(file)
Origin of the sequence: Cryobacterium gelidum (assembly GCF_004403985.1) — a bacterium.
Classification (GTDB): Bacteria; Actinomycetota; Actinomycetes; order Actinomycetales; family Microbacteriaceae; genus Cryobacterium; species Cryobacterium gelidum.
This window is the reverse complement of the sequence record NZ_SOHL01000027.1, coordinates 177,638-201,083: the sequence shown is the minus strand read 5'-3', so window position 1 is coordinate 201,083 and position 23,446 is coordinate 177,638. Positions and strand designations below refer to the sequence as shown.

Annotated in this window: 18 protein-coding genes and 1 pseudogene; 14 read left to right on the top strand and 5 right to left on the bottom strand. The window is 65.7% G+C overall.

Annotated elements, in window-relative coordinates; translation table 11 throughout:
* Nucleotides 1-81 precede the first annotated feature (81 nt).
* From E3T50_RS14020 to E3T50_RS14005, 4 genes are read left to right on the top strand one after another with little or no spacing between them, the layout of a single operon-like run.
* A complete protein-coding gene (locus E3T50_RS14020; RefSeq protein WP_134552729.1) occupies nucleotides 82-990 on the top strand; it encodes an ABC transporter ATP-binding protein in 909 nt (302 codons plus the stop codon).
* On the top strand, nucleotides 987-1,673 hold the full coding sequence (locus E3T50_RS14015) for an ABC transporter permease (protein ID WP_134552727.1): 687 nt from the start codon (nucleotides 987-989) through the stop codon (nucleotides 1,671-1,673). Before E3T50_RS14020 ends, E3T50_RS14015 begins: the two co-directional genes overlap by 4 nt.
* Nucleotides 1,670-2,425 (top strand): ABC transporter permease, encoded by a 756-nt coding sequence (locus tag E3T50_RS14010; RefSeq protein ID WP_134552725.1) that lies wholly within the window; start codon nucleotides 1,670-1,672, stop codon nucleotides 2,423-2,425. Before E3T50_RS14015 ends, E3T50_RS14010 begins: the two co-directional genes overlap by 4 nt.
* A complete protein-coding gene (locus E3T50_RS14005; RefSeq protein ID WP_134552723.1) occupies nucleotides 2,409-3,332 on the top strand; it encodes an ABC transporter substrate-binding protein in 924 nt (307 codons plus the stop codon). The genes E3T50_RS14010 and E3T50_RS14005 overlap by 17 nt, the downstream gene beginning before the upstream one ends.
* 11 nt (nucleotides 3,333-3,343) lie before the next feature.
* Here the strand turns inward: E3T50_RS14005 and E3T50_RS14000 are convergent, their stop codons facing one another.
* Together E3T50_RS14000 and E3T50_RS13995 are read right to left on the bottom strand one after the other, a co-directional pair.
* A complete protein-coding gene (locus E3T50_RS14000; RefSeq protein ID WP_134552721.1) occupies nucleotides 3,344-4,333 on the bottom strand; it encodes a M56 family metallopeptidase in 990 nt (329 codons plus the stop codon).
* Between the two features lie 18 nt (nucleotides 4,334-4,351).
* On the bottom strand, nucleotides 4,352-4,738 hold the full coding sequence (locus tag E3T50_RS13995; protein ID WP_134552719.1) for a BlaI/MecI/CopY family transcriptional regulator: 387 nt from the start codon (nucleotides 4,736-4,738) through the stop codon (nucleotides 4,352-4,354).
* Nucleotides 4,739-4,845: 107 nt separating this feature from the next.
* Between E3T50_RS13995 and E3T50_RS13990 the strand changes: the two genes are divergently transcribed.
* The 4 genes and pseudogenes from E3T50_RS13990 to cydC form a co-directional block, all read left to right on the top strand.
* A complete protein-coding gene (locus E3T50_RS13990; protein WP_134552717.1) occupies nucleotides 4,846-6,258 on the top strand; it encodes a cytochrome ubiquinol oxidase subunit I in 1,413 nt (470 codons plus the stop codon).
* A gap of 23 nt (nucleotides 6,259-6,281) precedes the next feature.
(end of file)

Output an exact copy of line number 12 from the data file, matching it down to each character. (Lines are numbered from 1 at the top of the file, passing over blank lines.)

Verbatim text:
* 11 nt (nucleotides 3,333-3,343) lie before the next feature.